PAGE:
Friday, July 29, 2011


While soaps bill - and pride - themselves on being Love In the Afternoon, the medium has also been used to tell socially relevant, educational stories that genuinely enriched the lives of their viewers.

The granddaddy of them all is Bert Bauer's cervical cancer scare on Guiding Light in 1962, penned by Agnes Nixon.

Thirty years later, on an Agnes Nixon created show, writer Michael Malone spun the tale of Marty's gang-rape on One Life to Live.

Malone told Soap Opera 451: A Time Capsule of Daytime Drama's Greatest Moments, "It was a graphic, honest, intensely emotional, extensively researched portrayal of the too-often unreported crime of college rape, in this case a gang rape by three fraternity men. The victim was Marty, a fellow student who already knew them, who had previously had sex with one of them, and who was intoxicated at the time of the rape. The “message” of the story was that none of these circumstances mitigate against the fact that rape is rape and rape is a major crime."

What are your memories of this storyline? Please tell us in the Comments below or write me directly at

Also looking for feedback for possible publication on:

DARK SHADOWS: Barnabas/Maggie/Josette
PC: Kevin mourns Eve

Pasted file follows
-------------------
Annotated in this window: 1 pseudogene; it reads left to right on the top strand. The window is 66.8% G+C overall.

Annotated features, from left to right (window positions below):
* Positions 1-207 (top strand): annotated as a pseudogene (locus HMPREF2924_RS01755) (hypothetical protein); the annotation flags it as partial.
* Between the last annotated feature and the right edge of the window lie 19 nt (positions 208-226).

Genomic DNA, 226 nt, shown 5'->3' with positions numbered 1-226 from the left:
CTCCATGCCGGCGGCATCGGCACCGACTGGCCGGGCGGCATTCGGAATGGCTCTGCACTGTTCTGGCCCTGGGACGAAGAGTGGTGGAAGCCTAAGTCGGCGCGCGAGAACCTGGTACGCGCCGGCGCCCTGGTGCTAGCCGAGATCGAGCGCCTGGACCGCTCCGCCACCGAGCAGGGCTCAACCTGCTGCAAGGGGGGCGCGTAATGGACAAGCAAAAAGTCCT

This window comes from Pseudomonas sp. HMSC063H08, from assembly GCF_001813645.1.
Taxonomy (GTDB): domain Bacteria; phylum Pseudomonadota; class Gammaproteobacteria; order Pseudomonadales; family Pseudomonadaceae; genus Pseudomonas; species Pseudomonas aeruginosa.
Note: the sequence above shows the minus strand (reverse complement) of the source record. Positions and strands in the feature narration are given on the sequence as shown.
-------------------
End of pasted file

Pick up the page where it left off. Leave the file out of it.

AMC: Laura's death
OLTL: Bo and Nora's wedding
DOOL: "Roman" sees a presumed dead Marlena alive on the pier
Y&R: David's KILLER plastic surgery, the masquerade ball and death by garbage chute
DOOL: Eileen Davidson plays five different roles - and lives to tell about it!
GL: Olivia and Natalia's romance
Y&R: Dru/Neil/Malcolm and Lily's paternity reveal
EON: Draper's Great Train Escape

1 comment:

laroc said...

This storyline was absolutely riveting in so many ways. It was raw, emotional, violent, realistic, and treated rape as what it was - a crime of violence the was not acceptable - even if the victim was a "party girl" who'd previously had sex with one of her attackers.

But what followed was even more incredible, and unique. The totally unexpected emergence of Roger Howarth, originally signed to play a short term character, a college frat boy who leads a gang rape and is sent to prison for his crime, as a major star. The show and the actor never whitewashed the crime, turning it into a romantic mistake. Instead they chose to explore what made this young man into the monster that would commit such a crime and in the process made you understand that Todd was as much a victim as Marty. A young man who'd been abused all his childhood by his stepfather. A man who'd never had a lasting loving relationship with a woman since his mother had left him as a small boy. The abused who became an abuser. As he gained understanding of what he'd done and loathe himself for doing it, the audience couldn't help but root for the character, even as it hated the crime. The two characters, Todd and Marty, continued to be connected. Howarth and Haskell were tremendous working together throughout, showing a great chemistry that they never allowed to stray into the romantic. And now twenty years later, the writers have chosen to continue that connection with a grandchild. A fact that floored Hoawrth's Todd when he learned the fact after his return to the show.